Cookies in general are not considered to be particularly healthy food, due to their typically high sugar and calorie content. However, cookies made with oatmeal -- particularly those containing dried fruits such as raisins, dates or cranberries -- can provide a sweet fix without contributing too much fat or sugar to your diet. Additionally, oatmeal cookies are one of the relatively few sweet snacks to have a significant protein and iron content.
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The nutritional profile of oatmeal cookies varies according to the ingredients, recipe and portion size. As a benchmark, however, the USDA standard nutrient database provides nutritional information for common commercially prepared oatmeal cookies. One large oatmeal cookie, with a net weight of 25 g and a typical diameter of 3.5 to 4 inches, typically contains 112 calories, 1.5 g of protein, 4.5 g of fat, 17.2 g of protein, 6.2 g of sugars and 0.7 g of dietary fiber.
Smaller cookies will generally contain fewer overall calories, while containing roughly the same number of calories per ounce. Additionally, several varieties of oatmeal cookie are available. Archway's sugar-free oatmeal cookies contain only 106 calories and 0.3 g of sugar in a 24-g serving. Commercially prepared fat-free oatmeal cookies contain 4.3 g of fat in a 28-g cookie serving. Oatmeal cookies with added fruit -- raisins, apple pieces or dates, for example -- typically have lower calorie and fat content per cookie.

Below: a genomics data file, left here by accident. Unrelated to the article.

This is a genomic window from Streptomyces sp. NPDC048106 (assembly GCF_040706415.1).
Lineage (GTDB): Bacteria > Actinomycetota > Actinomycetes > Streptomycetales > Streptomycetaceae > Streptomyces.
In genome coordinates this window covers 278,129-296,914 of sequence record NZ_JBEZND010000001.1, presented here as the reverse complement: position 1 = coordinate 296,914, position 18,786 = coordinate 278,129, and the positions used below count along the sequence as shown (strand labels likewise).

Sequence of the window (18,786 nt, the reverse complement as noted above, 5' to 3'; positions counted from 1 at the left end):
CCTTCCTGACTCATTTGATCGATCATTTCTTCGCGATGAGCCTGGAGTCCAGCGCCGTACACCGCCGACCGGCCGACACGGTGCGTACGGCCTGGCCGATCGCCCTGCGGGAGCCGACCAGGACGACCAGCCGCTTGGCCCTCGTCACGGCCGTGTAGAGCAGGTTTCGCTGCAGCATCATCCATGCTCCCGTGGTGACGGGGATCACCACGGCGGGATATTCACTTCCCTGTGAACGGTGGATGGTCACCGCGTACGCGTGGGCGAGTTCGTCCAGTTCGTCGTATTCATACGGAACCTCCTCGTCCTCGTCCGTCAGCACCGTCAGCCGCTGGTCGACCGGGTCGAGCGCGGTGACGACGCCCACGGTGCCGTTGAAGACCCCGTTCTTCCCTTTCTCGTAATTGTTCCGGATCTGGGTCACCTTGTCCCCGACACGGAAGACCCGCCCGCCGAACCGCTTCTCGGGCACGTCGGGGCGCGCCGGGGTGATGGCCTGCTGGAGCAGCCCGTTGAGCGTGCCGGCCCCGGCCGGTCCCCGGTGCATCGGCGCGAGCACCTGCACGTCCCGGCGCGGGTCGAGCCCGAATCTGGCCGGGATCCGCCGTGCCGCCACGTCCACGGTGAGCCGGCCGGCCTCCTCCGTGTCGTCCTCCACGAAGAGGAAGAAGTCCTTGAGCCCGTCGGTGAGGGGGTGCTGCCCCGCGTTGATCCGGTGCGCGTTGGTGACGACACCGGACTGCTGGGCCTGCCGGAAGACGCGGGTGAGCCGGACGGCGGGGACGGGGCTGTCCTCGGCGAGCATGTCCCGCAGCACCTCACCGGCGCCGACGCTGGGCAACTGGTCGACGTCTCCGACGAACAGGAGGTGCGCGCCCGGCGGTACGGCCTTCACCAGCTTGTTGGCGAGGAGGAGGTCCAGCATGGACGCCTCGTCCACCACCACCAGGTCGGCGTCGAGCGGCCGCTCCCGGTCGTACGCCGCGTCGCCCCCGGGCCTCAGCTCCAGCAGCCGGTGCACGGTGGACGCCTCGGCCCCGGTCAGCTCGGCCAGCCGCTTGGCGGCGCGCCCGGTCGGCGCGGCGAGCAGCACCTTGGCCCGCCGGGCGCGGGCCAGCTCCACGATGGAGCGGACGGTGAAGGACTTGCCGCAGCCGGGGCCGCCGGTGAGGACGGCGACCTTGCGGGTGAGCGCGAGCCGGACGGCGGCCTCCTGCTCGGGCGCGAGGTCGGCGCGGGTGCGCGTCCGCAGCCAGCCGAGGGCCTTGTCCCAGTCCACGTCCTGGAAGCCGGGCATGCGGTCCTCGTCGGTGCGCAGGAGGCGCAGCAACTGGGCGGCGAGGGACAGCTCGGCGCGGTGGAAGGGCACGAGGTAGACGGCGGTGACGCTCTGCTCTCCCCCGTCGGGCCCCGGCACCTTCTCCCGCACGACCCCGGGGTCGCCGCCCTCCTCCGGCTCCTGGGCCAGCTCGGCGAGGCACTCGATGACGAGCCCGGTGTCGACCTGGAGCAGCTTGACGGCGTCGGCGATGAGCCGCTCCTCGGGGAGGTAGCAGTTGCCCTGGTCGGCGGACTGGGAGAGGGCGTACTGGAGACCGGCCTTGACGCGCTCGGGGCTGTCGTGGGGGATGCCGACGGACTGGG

Oatmeal contains protein, and therefore oatmeal cookies provide a small amount of protein that is typically not present in cookies, such as sugar cookies, that contain no oats. When cookies are made with a significant amount of fruit, vitamin and dietary fiber content will typically increase. Even without fruit, oatmeal cookies contain significant amounts of the minerals calcium, iron, magnesium and potassium, all of which are essential for overall physical health. Fat-free and sugar-free types of oatmeal cookies have a lower calorie count per serving than comparable sweet snacks, and therefore may help satisfy a craving for sweet food without adding lots of calories to your daily intake.
In most types of commercial oatmeal cookies, the sugar and carbohydrate content is relatively high. Foods that contribute a significant amount of sugar and carbohydrates to your diet without providing significant quantities of protein and other nutrients may result in a calorie excess. If the number of calories you consume daily is greater than the number you burn, the extra calories will be stored as body fat. Additionally, the carbohydrates contained in oatmeal cookies are typically quite refined or simple. For sustained energy, complex carbohydrates are considered of greater nutritional benefit than simple carbohydrates such as refined sugar.